If you’re in the mood to pick up an interesting present for someone this holiday season, you may be in luck. Rumor has it that Cisco is looking to offload Linksys. Again. According to the rumors, Cisco is shopping Linksys to manufacturers of TVs for a lot less than the $500 million they paid for it a decade ago. This isn’t the first time that there have been rumors about the demise of Linksys. A year and a half ago, I even had something to say about it. My opinion of the situation hasn’t really changed from that previous blog post. What has changed is the way that Linksys has been marketed.
Cisco has known for a while that it’s fighting a losing battle in the consumer market. Cheaper vendors have been attacking them on price. Premium vendors have been offering significantly more advanced devices. It also doesn’t help that the Linksys brand itself has been murky for the past several months. Cisco has attached the Linksys name not only to the shrink wrapped boxes you find in your favorite dying big box retailer but also to many of their small business products as well. You can now buy a Linksys phone system, switches, wireless APs, and routers. Many of these products used to carry a Cisco SMB brand but were rebranded in order to give Linksys a bit more robust feel. This was probably a bad decision on Cisco’s part. No matter which piece of equipment you choose to carry the Linksys logo, most of your SMB customer base is going to have visions of trying to buy a wireless router at Best Buy. I had a very similar conversation a few years ago with D-Link. One of their reps came in to try and sell me on their enterprise line of switches. At this point I said to myself, “D-Link makes enterprise gear?!?” I was informed they were a large vendor of this type of gear. They were rather popular in Europe, according to the rep. My response? “So is David Hasselhoff.” No matter what you build with that brand, you’re still going to conjure images of your consumer brand. Linksys shares that same fate.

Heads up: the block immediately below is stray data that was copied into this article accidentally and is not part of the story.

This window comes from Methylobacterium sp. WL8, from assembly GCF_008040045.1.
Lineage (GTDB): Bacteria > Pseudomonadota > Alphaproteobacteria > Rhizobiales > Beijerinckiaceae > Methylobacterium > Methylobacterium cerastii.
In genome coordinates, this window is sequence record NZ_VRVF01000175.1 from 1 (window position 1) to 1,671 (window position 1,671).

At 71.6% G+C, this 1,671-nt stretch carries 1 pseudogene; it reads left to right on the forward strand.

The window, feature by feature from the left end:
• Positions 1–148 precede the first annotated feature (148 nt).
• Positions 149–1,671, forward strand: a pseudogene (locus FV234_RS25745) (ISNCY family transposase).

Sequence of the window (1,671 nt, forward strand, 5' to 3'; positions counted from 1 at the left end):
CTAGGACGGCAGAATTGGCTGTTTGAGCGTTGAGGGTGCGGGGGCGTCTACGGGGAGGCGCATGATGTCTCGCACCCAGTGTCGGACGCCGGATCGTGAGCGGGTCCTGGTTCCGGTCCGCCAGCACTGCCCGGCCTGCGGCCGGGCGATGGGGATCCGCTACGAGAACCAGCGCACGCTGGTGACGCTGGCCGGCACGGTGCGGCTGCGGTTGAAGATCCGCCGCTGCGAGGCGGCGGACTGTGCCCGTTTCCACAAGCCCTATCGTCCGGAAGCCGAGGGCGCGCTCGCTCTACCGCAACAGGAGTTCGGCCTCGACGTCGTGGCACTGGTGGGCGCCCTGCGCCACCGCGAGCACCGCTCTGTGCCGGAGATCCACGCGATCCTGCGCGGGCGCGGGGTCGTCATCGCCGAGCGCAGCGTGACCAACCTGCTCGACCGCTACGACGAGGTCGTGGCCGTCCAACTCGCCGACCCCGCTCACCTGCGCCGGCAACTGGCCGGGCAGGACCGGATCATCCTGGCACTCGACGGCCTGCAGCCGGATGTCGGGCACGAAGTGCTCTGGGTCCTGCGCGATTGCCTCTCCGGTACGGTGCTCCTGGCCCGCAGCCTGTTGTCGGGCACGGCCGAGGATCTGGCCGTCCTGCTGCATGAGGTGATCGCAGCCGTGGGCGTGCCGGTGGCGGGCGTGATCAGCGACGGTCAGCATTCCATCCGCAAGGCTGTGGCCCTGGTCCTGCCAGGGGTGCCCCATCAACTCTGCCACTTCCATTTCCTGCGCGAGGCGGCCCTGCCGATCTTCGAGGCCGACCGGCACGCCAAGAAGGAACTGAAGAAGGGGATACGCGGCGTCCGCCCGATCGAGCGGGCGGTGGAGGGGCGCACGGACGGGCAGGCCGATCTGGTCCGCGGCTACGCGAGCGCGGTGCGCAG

Cisco has made no secret that they want to start moving toward software as the core of their network offerings. When John Chambers finally retires in a couple of years, he wants to be sure that he hit his last market transition. In order to make the voyage to the Land of Software he’s going to have to shed some weight. I think Linksys is the biggest piece of that weight. After the Flip and ümi closures last year, Chambers needed some breathing room before turning the lights out in other areas. Linksys still holds enough value to fetch a fair price on the open market. Seeing as it’s being shopped to TV manufacturers this would be an excellent opportunity for a mid-market player to catch up to Samsung or Vizio in terms of network offerings. All these devices are going to need to be networked. Most of them come with wireless cards today. With 802.11ad still too far off to be of useful impact today for short-range high speed networking, manufacturers are going to need a stop-gap solution today. Likewise, Cisco has to make the decision whether or not to invest the R&D in the brand to get to those new protocols and devices. Most consumers today own an 802.11n wireless router of some kind. Those people are unlikely to buy a new device until there’s a protocol change or some kind of massive increase in throughput. And even when it does come time to make that upgrade, users are unlikely to spend the kind of money that it would take to recover the cost of development. If Cisco really wants to concentrate on software in the future, doubling down on unprofitable hardware today makes little sense.
My Cisco Valet Plus, which is really just a rebranded Linksys WRT310N, now sits on my bookshelf unused. I finally decided to move on to something that fits my usage profile better. I settled on an Apple Airport Extreme. I now have dual band radios, guest access, and a USB port for my Time Machine backups. I might have been able to get a lot of this in a Linksys device, but I grew tired of trying to figure out which one I needed. There was also a lot of feature similarity between the hardware that only seemed to be limited by firmware instead of hardware. For better or worse, I didn’t buy Linksys. Cisco is hoping that someone will buy it from them now. That buyer is going to get an entrenched consumer networking product that has some life left in it. As for Cisco, they get to rid themselves of a peculiar albatross that has weighed heavily on them as of late. Lets hope the Linksys Diet pays off.
How does Meraki’s cloudy solution fit into this then? I thought they bought them partly for their cloud … framework? not only to be utilized for bigger and scaled up solutions, but with Linksys portfolio they’d have exactly SMB covered in more robust and customer-friendly way than what their own solution offered (remember the locked down routers faux-pas?)
Anyway I should stock on WRT54G(L)s while they are still available in eshops 😉
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